Mackenzie was like any other child until he was two years old, when his parents noticed changes in his social skills. They began wondering whether he was deaf.
"It's pretty hard, as a parent, to watch that," said Brad, a biologist with the Ministry of Natural Resources. "Your kid goes away and another one comes back."
The Allans put everything they had into Mackenzie's intensive behavioural intervention (IBI) treatment and it has worked for them.
"I can't dream big enough," said Brad. "He's come a long way. Now we're in a situation where we want him to learn."
Mackenzie's dream is to be a computer game programmer.
One of Mackenzie's strong points has always been his reading skills, his parents say. When he was in Grade 6, he used to read to kindergarten students.
"That was his way of being a champion," said his proud dad, adding his son also possesses strong math skills.
"He says he sees himself like an athlete," added Catharine, "because everything he does is a challenge. He sees himself as a hero, or an athlete."
Autism can be tough on families. The divorce rate for parents with autistic children is through the roof.
"We have a good foundation," Catharine said. "It's all about the family."
His father once worried that his youngest son would never play hockey. But Mackenzie, whose sports-loving family also includes two older brothers, signed up with the Barrie Christian Hockey League three years ago. The right-winger, who cheers for the Toronto Maple Leafs, scored his first goal last season. His parents say it has helped the boy with receiving instruction, learning about winning and losing, and team-building.
"You have to find the right way to motivate," Catharine said, adding Mackenzie also embraced scuba diving during a recent trip to Cuba.
One further comment.... "The divorce rate for parents with autistic children is through the roof" -- This is a media myth with no factual basis. In fact, research shows exactly the opposite -
"It is heartening to note that research has not shown that parenting a child with a disability always has an overall negative effect on the parents' relationship. Despite all the difficulties, couples with a child with an ASD have been shown to be no different from typical parents when it comes to reports of spousal support, respect for partner, or commitment.7 Another encouraging fact: we could find absolutely no support for the 80% divorce rate for families with a child with ASD commonly cited around the autism community.8,9 A study looking at divorce rates for families of children with assorted disabilities found an average increase (over the rate for couples with non-disabled children) of only 5.97%.10 An Easter Seals' survey of families with a child on the autism spectrum, moreover, found parents of a child with an ASD to be less likely to have ever been divorced than the parents of a typically developing child.11"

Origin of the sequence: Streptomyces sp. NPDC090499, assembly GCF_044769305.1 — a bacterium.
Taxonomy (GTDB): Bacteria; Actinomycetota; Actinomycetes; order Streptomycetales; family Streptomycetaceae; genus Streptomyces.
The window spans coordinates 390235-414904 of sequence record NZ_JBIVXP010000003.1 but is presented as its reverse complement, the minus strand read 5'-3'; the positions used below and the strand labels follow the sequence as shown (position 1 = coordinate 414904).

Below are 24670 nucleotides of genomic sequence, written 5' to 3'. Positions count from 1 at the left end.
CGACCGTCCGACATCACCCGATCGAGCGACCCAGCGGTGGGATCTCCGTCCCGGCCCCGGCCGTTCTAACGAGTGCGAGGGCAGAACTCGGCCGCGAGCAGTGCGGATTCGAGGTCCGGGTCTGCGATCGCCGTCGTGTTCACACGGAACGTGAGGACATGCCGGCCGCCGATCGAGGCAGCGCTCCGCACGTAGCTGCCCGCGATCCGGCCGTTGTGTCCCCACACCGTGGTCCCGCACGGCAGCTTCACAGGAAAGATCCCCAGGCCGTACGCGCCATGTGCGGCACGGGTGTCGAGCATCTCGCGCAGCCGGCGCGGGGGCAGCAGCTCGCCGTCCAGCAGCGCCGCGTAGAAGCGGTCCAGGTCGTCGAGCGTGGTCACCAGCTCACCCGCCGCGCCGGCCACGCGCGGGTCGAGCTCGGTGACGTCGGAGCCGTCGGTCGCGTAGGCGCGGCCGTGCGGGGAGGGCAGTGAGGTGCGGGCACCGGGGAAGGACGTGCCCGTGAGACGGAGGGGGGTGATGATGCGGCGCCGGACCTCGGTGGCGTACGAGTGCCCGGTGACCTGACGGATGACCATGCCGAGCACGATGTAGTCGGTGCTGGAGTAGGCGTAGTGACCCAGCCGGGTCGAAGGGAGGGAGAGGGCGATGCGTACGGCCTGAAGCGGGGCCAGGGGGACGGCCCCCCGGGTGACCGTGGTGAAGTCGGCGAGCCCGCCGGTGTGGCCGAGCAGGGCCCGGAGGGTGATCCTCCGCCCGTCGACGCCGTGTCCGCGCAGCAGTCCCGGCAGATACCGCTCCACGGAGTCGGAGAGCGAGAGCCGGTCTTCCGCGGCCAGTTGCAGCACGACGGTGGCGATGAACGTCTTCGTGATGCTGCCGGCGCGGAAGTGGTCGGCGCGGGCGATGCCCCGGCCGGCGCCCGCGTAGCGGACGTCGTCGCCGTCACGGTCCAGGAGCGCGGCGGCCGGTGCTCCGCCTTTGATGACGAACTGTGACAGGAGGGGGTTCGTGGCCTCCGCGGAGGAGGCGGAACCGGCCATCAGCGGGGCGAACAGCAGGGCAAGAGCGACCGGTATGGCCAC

Thanks Ellen for arranging the pre Torch Run long run on the trail to get the
Sunday long runners in the right place at the right time.
There were four very special ladies who worked with Alex as TAs (Teachers Aides, now referred to as Educational Aides) spanning his life from age 3 to Grade 12.
There were family and friends and even an Olympian.
Thanks to CTV's live webcam, family across Canada were also watching.
"Thank You I was very happy to see everyone and cheer to me."
I'd like to add my own thanks to all of you, it was a very special moment for Alex,
made all the more special by being able to share it with so many of you.
for giving us a deal on the coffee we were able to offer to you.
"Thank You Jeff!"
Alex asked that, as an autistic and a distance runner,
Coke pick him to "represent and celebrate active and diverse Canadians".
She had a hand in slotting him into the Winsloe leg, was there to watch over him Sunday, and made sure the Coke Truck treated his "fans" with flags, Coke and lots of energy.
Alex was in for another big treat when I got an email from the 1988 PEI Olympic Torchbearer and current Coke employee Paul Crabbe who found his way to our blog thanks to his sister who was looking for a story the Journal Pioneer had done with him. Paul emailed and offered Alex a rare Coke PEI Torchbeaerer pin.
Today we met with Paul
but also a jacket, t-shirt & 2010 calendar poster! Thanks Paul!
The Journal Pioneer
SUMMERSIDE — Heather Moyse carried the Olympic flame through her hometown last weekend, and now she’s setting her sights on following the flame to Vancouver.